Cider Mussels with Leeks & Pancetta

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I recall about 7-8 years ago, my Hubby and I went to a Belgian Beer Bar in Christchurch, New Zealand to drown our sorrows after a botched exam attempt (on Hubby’s behalf).  We were a tad shellshocked, having to contemplate going through the whole preparation for the exam again for another 6 months and the sacrifices Hubby would have to make regarding the kids etc etc.  We sat down, took a vague look at the food menu and a really long hard look at the beer menu and told the waiter to bring us 2 pots of mussels and the largest beer on the menu.  I don’t recall the beer.  I recall the amazing oceany freshness of the 2 kilos of mussels, drenched in white wine, bacon and herbs and the crusty bread I dipped in all those sensational juices.  We had liquid running down our chins, parsley in our teeth and were emitting groans of pure delight.  It is suffice to say that every time I eat Mussels, I do so with a bittersweet fondness that takes me back to a time that is not one of my best memories but actually is one of my best memories…….. can there be such a thing?

 

Prep time:   15 Minutes        Cooking time:    15 Minutes        $  Low Budget

 

Serves 2

 

Olive oil for frying

20gm of butter, for frying

1 kg of mussels, rinsed and debearded*

1 leek, ends trimmed, halved & sliced

6 slices of pancetta, chopped

1 clove of garlic, finely chopped

Grated rind of 1 lemon

Juice of 1/2 a lemon

500ml of good quality apple cider

1 cup of fish or chicken stock

1/2 cup of pure cream

2 tbs of finely chopped flat leaf parsley

2 tbs of finely chopped dill

Sea salt and cracked black pepper

Crusty bread, dill sprigs and lemon wedges to serve

 

Heat a large deep sided pot and before adding any oil, fry the pancetta until golden, remove from the pan and set aside.   Add a good lug of olive oil and the butter,  allow the butter to melt and start to bubble before popping in the leek and garlic.  Fry for 4-5 minutes or until the leek has started soften, return the pancetta to the pot and add the lemon rind, lemon juice, cider and stock.  Bring the mixture to the boil and simmer for 10 minutes to allow the flavours to really penetrate the liquid.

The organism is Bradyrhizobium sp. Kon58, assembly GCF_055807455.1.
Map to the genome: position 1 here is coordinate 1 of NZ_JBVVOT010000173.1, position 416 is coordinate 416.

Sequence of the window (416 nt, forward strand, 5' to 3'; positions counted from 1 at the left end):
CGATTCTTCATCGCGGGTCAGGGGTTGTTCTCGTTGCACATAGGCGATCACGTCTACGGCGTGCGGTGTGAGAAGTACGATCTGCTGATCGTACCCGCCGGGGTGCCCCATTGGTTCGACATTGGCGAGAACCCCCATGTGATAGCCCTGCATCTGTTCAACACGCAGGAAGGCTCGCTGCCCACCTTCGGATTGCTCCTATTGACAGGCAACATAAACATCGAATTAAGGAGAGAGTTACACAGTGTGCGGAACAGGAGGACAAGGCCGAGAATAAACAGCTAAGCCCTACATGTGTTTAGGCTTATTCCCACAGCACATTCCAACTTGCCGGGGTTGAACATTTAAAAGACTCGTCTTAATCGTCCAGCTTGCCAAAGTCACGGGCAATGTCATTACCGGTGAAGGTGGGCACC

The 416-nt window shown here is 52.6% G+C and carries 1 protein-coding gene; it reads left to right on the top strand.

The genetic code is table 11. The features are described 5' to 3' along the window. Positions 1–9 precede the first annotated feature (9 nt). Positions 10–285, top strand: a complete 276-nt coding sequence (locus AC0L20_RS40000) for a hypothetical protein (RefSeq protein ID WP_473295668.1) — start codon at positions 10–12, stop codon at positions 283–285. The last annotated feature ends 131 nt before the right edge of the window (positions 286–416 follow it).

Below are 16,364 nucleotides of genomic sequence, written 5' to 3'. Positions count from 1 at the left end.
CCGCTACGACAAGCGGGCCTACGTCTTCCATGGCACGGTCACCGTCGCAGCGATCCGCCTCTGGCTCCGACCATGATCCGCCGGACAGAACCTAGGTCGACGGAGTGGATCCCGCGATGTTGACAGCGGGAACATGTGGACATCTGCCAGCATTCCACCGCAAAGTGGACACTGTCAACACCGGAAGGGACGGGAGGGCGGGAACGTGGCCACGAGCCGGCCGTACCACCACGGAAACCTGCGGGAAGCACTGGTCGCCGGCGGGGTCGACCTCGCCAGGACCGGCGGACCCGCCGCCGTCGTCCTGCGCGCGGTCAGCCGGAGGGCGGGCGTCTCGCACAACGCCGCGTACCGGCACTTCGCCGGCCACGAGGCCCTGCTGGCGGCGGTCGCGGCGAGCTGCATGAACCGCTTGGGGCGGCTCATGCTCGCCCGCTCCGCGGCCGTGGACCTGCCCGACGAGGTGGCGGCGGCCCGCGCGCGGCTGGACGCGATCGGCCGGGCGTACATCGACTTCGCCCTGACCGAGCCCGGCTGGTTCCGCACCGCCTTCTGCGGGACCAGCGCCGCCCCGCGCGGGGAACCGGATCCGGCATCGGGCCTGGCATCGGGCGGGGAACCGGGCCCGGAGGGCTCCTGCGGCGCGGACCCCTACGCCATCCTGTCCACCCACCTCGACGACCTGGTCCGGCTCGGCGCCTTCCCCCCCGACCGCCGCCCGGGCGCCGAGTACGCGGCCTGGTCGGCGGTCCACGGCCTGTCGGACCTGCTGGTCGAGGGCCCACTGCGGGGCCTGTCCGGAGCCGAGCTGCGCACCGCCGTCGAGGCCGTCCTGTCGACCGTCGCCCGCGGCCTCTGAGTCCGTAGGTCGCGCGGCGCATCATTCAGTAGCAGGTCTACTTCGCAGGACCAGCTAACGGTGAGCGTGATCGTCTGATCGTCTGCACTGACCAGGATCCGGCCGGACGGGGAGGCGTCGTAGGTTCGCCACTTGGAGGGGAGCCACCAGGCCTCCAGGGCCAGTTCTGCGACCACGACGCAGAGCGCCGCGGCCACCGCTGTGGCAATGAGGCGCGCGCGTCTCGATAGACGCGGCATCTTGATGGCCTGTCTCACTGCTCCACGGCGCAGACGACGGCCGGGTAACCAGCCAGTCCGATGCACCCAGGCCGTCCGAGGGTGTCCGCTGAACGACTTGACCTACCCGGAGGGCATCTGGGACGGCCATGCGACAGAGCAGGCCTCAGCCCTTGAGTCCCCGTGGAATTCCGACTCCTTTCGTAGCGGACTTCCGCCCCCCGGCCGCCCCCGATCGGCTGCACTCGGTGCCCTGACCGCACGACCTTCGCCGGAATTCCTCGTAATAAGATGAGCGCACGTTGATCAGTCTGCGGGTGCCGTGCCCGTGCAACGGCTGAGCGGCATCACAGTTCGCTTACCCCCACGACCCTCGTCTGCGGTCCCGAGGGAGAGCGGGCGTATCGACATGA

Pour in the cream and add two thirds of the parley and dill.  Mix to combine and then pop the mussels in the pot and cover with a tight fitting lid.  The mussels will only take 3-5 minutes to open.  To serve divide the mussels between two large serving bowls, pour over the liquid and sprinkle over the remaining herbs.  Serve with crusty bread, dill sprigs and lemon wedges.

*  Generally when you buy mussels these days they are already cleaned and debearded.  If not, just pull the give them a bit of a rinse and the beard should just pull away from the mussel shell.  Remember…..the general rule when eating mussels is that if it is open before it is cooked you should throw it away and if it doesn’t open after it is cooked, throw it away.  Not sure how much truth is in that but probably best not to risk it!

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